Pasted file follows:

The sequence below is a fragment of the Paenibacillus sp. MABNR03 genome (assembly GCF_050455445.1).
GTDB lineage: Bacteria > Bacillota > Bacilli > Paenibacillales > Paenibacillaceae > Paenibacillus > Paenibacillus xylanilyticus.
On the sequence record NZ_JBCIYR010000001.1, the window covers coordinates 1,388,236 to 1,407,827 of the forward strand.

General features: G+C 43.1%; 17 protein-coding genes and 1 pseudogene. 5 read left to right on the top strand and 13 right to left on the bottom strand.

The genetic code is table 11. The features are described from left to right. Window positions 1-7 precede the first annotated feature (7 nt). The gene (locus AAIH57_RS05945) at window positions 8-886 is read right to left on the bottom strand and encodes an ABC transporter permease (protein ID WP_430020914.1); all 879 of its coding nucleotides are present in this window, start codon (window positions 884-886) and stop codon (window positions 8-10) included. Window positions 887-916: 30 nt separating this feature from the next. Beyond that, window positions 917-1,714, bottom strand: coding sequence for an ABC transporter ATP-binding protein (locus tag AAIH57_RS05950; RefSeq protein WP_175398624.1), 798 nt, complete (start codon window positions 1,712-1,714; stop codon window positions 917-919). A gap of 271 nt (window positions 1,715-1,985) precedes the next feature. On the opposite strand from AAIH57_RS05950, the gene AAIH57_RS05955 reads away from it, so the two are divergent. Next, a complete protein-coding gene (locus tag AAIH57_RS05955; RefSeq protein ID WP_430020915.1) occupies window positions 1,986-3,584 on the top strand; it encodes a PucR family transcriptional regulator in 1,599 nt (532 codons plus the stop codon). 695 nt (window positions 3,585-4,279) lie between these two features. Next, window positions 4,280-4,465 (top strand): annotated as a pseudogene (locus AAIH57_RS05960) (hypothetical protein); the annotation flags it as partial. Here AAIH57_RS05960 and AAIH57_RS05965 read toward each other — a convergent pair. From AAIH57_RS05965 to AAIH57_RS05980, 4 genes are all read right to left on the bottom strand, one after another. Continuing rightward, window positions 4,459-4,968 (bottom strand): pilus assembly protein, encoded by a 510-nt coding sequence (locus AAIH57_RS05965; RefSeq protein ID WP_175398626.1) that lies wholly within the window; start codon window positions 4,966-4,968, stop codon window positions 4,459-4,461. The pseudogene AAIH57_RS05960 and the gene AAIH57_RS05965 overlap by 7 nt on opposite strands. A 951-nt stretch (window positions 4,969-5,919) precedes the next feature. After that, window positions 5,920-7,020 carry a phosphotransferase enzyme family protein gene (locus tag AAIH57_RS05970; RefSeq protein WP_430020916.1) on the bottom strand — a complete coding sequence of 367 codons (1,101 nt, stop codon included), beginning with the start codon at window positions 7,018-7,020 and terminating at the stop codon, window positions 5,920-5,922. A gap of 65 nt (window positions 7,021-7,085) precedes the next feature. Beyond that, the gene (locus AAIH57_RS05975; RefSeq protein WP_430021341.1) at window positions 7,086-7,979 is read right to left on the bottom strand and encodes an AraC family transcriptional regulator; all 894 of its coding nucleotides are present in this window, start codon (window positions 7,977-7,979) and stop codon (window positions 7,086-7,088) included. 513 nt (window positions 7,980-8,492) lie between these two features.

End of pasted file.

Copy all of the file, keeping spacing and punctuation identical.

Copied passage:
The sequence below is a fragment of the Paenibacillus sp. MABNR03 genome (assembly GCF_050455445.1).
GTDB lineage: Bacteria > Bacillota > Bacilli > Paenibacillales > Paenibacillaceae > Paenibacillus > Paenibacillus xylanilyticus.
On the sequence record NZ_JBCIYR010000001.1, the window covers coordinates 1,388,236 to 1,407,827 of the forward strand.

General features: G+C 43.1%; 17 protein-coding genes and 1 pseudogene. 5 read left to right on the top strand and 13 right to left on the bottom strand.

The genetic code is table 11. The features are described from left to right. Window positions 1-7 precede the first annotated feature (7 nt). The gene (locus AAIH57_RS05945) at window positions 8-886 is read right to left on the bottom strand and encodes an ABC transporter permease (protein ID WP_430020914.1); all 879 of its coding nucleotides are present in this window, start codon (window positions 884-886) and stop codon (window positions 8-10) included. Window positions 887-916: 30 nt separating this feature from the next. Beyond that, window positions 917-1,714, bottom strand: coding sequence for an ABC transporter ATP-binding protein (locus tag AAIH57_RS05950; RefSeq protein WP_175398624.1), 798 nt, complete (start codon window positions 1,712-1,714; stop codon window positions 917-919). A gap of 271 nt (window positions 1,715-1,985) precedes the next feature. On the opposite strand from AAIH57_RS05950, the gene AAIH57_RS05955 reads away from it, so the two are divergent. Next, a complete protein-coding gene (locus tag AAIH57_RS05955; RefSeq protein ID WP_430020915.1) occupies window positions 1,986-3,584 on the top strand; it encodes a PucR family transcriptional regulator in 1,599 nt (532 codons plus the stop codon). 695 nt (window positions 3,585-4,279) lie between these two features. Next, window positions 4,280-4,465 (top strand): annotated as a pseudogene (locus AAIH57_RS05960) (hypothetical protein); the annotation flags it as partial. Here AAIH57_RS05960 and AAIH57_RS05965 read toward each other — a convergent pair. From AAIH57_RS05965 to AAIH57_RS05980, 4 genes are all read right to left on the bottom strand, one after another. Continuing rightward, window positions 4,459-4,968 (bottom strand): pilus assembly protein, encoded by a 510-nt coding sequence (locus AAIH57_RS05965; RefSeq protein ID WP_175398626.1) that lies wholly within the window; start codon window positions 4,966-4,968, stop codon window positions 4,459-4,461. The pseudogene AAIH57_RS05960 and the gene AAIH57_RS05965 overlap by 7 nt on opposite strands. A 951-nt stretch (window positions 4,969-5,919) precedes the next feature. After that, window positions 5,920-7,020 carry a phosphotransferase enzyme family protein gene (locus tag AAIH57_RS05970; RefSeq protein WP_430020916.1) on the bottom strand — a complete coding sequence of 367 codons (1,101 nt, stop codon included), beginning with the start codon at window positions 7,018-7,020 and terminating at the stop codon, window positions 5,920-5,922. A gap of 65 nt (window positions 7,021-7,085) precedes the next feature. Beyond that, the gene (locus AAIH57_RS05975; RefSeq protein WP_430021341.1) at window positions 7,086-7,979 is read right to left on the bottom strand and encodes an AraC family transcriptional regulator; all 894 of its coding nucleotides are present in this window, start codon (window positions 7,977-7,979) and stop codon (window positions 7,086-7,088) included. 513 nt (window positions 7,980-8,492) lie between these two features.